What an embarrassing joke. In order to be “back” to work you need to be there longer than you were away. The young and old alike at the Legislative continue to embarrass themselves and Nunavut. I once thought that the next generation will make us proud but no! They just follow in the same crooked footsteps of previous leaders. Way to go!

#2. Posted by Jennifer on July 17, 2014

I respect anyone who acknowledges they have a problem, and then seeks help to overcome that problem; however, there seems to be a different issue here.  Why do so many politicians in the North seem to think that as long as they ‘sincerely apologize’ for their actions, all will be forgiven?  How many times does someone say they are sorry, before being sorry is no longer good enough?  These are adults here, not little kids, who understand full well what they are doing as well as what the consequences of their actions are.  From the very first day of work, this person did not do his job, so why does he still have this position?  In addition, really consider what kind of message this sends to youth, really think about that, in light that youth in the north face.  It is time for the adults of Nunavut to insist on accountability from their elected officials instead of continuing to accept apologies, like the person is a kid.

#3. Posted by Why not David? on July 17, 2014

Why can we comment on Samuel, but not David J. on his DUI?

#4. Posted by Citizen on July 17, 2014

It’s sad to say, but this whole thing is pretty normal for Nunavut. There’s a lot of guys out there who are just like Mr. Nuqingaq, especially in the small hamlets. Grown men acting like children, they’re all over the place in Nunavut.

Just look at our MLAs, election was only 8 months ago and 2 MLAs are up on charges already. Unfortunately this is business as usual for Nunavut.

#5. Posted by @#4 on July 17, 2014

“...usual”, why comment?

#6. Posted by Respecting Him on July 17, 2014

Well he is much more responsible and accepting his past and responsibilities then Toronto’s Rob Ford.

He is more responsible then Harpers Cons who are going hard pushing on the prostitution bill, until the prostitutes said yesterday they can name numerous Con MP’s who use prostitutes in Ottawa and when away on business across Canada. They say they won’t but a retired prostitutes may.

Hasn’t every Health minister Nunavut has had smoked and most MLA’s still do.  What does that say to kids? Adults?  Pregnant women who smoke?

It looks like his treatment helped, turned his life around.  Isn’t this what we are screaming to MLA’s we need treatment facilities in Nunavut? Mental health help?

He’s been through hell and back now he can push the Premier his asst, MLA’s about smoking, drinking and much needed help in Nunavut for the rest of us.

I’m respecting him.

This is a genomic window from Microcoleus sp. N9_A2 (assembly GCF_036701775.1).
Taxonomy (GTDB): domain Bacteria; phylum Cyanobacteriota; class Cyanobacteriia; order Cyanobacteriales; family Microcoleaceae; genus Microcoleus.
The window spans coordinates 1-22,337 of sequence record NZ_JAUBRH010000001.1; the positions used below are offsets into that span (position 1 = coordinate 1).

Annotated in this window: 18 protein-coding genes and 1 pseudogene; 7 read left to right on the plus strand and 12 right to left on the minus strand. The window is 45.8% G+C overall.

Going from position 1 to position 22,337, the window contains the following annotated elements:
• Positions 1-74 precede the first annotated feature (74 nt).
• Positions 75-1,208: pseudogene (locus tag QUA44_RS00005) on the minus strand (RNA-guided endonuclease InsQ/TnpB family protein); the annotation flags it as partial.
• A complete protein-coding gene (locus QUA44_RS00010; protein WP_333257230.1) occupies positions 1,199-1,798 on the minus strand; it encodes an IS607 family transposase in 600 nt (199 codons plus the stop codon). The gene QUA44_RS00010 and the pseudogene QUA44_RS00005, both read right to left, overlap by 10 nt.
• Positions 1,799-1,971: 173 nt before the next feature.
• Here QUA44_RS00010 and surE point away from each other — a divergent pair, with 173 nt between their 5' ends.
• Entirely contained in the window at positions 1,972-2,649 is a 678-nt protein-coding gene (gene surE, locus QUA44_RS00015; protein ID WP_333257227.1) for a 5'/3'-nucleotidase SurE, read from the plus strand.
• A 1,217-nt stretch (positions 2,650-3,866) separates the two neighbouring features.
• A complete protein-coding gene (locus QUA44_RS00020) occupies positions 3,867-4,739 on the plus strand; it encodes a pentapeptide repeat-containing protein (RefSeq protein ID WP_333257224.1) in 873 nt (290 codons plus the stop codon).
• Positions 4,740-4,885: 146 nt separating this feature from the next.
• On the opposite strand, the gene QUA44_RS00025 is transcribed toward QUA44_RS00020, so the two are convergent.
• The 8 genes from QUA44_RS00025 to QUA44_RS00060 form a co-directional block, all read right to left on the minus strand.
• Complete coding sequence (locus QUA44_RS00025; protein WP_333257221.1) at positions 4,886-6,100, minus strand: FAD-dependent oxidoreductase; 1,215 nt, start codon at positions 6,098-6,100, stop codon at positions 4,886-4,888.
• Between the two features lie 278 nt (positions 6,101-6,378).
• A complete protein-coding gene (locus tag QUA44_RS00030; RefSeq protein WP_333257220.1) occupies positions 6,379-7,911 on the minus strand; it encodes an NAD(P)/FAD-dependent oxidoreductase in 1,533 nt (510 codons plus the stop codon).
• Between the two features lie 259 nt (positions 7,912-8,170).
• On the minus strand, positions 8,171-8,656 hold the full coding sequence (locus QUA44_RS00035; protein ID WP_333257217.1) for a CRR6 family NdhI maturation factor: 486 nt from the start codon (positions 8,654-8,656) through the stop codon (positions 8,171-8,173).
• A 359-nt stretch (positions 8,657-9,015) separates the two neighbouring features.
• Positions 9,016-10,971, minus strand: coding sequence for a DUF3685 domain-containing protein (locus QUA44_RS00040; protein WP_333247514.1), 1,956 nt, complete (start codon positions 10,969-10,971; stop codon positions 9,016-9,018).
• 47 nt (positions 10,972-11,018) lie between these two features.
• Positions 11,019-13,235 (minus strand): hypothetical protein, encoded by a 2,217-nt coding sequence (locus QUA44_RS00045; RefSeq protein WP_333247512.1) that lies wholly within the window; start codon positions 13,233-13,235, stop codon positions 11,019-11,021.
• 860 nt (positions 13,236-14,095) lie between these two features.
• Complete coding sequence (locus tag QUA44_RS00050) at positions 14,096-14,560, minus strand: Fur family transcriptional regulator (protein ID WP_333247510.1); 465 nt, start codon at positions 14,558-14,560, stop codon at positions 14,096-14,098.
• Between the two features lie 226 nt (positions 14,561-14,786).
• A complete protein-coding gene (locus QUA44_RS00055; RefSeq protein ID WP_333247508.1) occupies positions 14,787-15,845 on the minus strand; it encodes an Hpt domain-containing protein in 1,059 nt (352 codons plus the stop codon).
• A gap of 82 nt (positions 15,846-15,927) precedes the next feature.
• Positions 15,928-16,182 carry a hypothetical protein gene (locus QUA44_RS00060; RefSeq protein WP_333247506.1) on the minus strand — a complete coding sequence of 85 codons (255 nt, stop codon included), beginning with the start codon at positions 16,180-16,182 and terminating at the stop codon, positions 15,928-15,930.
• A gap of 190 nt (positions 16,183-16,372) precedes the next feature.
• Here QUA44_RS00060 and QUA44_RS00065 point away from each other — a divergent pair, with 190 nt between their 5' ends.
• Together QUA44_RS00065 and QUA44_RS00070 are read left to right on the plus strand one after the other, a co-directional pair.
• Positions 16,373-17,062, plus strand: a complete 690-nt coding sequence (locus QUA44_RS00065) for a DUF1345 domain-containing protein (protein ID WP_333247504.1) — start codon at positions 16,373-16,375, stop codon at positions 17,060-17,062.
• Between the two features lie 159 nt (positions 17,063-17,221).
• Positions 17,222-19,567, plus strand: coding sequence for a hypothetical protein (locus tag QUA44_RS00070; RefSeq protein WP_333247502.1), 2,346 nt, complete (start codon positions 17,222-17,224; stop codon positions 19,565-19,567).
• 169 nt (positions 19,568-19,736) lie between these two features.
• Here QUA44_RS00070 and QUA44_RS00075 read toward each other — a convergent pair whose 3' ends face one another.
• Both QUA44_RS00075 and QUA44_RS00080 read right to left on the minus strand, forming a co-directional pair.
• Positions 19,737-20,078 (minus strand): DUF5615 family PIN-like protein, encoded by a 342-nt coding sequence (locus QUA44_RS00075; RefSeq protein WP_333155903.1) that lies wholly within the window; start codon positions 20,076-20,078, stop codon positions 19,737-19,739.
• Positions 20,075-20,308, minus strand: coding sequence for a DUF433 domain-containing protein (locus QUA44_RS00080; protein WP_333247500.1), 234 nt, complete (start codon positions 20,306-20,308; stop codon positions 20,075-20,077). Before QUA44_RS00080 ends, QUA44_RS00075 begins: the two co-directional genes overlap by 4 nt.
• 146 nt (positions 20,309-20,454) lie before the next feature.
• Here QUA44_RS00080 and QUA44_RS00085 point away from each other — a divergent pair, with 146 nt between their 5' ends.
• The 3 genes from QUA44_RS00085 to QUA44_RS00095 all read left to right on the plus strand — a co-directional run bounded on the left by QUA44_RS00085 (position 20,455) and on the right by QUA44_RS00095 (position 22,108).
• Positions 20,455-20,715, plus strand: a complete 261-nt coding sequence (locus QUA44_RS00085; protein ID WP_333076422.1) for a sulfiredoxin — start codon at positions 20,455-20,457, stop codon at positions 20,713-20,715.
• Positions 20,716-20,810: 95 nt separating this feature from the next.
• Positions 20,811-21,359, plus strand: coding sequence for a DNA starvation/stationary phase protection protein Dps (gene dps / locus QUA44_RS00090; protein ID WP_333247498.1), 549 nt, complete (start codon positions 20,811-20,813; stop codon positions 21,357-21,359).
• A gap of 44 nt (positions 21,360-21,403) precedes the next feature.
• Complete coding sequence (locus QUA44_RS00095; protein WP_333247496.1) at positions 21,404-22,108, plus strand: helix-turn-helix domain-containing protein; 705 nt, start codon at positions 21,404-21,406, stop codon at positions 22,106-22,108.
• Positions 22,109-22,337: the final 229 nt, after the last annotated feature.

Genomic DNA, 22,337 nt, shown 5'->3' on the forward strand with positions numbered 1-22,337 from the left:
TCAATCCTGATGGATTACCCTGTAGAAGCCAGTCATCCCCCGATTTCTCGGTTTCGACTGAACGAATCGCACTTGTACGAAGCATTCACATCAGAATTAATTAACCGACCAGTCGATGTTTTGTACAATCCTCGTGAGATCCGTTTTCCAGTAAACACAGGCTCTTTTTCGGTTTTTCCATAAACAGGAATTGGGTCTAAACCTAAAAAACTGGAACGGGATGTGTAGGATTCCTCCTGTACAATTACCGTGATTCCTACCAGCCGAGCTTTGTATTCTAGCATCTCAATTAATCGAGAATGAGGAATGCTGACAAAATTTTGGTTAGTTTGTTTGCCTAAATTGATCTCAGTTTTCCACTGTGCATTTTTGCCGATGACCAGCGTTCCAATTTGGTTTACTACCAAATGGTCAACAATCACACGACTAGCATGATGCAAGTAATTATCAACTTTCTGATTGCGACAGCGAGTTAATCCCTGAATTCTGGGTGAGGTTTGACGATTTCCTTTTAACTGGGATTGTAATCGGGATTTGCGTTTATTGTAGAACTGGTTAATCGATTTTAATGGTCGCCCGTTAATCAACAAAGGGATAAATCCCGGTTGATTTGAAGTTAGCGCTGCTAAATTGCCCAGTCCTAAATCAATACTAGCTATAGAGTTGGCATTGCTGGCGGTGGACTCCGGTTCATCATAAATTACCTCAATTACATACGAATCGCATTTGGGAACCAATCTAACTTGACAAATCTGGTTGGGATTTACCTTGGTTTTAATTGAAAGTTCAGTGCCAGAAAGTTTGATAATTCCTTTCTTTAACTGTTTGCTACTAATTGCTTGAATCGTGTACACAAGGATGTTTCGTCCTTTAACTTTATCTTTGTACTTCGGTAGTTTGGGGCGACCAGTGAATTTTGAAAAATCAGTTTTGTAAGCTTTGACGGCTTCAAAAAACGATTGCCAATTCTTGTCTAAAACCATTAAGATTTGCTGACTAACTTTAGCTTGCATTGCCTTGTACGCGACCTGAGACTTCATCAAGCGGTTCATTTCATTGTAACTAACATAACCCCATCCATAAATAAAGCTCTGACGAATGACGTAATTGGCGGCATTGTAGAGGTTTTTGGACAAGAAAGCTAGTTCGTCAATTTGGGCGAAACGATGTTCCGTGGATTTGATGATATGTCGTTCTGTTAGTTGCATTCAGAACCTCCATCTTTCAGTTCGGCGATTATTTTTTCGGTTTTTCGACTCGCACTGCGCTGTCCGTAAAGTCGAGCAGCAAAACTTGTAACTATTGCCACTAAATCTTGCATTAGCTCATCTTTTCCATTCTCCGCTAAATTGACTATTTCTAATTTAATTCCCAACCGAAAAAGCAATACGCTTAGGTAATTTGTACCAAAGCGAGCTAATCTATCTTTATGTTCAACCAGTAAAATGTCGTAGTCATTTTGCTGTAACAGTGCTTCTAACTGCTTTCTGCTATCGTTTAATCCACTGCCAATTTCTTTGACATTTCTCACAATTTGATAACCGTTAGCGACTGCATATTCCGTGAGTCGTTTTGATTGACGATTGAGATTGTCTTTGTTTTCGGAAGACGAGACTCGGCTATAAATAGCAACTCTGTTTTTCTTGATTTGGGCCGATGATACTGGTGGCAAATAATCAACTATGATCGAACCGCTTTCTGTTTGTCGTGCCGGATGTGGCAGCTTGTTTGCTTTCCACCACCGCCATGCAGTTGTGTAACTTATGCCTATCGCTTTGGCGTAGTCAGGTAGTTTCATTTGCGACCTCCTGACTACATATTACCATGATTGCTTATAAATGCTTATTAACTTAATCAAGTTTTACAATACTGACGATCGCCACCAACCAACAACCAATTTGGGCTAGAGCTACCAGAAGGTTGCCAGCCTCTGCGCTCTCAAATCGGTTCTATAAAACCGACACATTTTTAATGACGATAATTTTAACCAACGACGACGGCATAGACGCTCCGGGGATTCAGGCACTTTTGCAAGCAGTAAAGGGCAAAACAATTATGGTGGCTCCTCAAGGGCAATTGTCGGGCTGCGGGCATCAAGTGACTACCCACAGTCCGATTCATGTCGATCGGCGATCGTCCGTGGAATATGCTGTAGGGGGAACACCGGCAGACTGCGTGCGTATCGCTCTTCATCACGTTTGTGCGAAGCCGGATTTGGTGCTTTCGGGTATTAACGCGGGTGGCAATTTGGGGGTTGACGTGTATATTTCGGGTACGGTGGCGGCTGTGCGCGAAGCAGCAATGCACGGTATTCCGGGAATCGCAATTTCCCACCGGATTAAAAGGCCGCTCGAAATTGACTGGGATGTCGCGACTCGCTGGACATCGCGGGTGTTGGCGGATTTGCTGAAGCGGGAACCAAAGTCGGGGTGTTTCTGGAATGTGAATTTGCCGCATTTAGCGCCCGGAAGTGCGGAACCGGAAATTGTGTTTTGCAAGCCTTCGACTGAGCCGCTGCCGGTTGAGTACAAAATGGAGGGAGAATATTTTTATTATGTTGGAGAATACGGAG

#7. Posted by simone on July 17, 2014

He hasn’t been on the job for 8 months yet has been getting paid for much of it - says it is good to be back to work yet all his fellow MLAs are on holidays until late October - so essentially when he does return to work in October he will have been on the job 1 year yet not been at work. Something definitely! wrong with this picture.

#8. Posted by The #7 Twist on July 17, 2014

#7 what’s wrong with the picture is your attempt to twist the truth. He is back to work, getting up to speed, reading, learning and talking with his riding people and hamlet.

What is wrong with the picture is why did the clerk just say to take the summer off?  Seems like want him to fail.

Why didn’t the clerk say here is what you need to do now, what you need to know.

Instead Mr.Nuqingaq got down to work, opened books, reports, web and on the phone and soon in person in the Hamlets.

Sounds like he is doing more then most MLA’s this summer. Don’t even think our MLA’s have contacted our Hamlet.

#9. Posted by great on July 17, 2014

now, can he get to work on speaking out against these seismic surveys?

#10. Posted by PW on July 17, 2014

#8, there is no twist there, you are obviously a relative or supporter, essentially he really has not been doing much of anything, its not up to the Clerk to tell him what to do, he was elected, why did he not find out before what his responsibilities were, ran for an office he knows nothing about…his own statement shows his lack of knowledge on his riding. So, stop elected immature children to positions of MLA…stop making this a popularity contest,thats how we got Leona and now Nunavut has no voice left in Federal Government…yeah, gl with that. We can comment on this because its resolved, NN will not allow comments about a politician (David thing) until after its resolved….another child that knows nothing of the office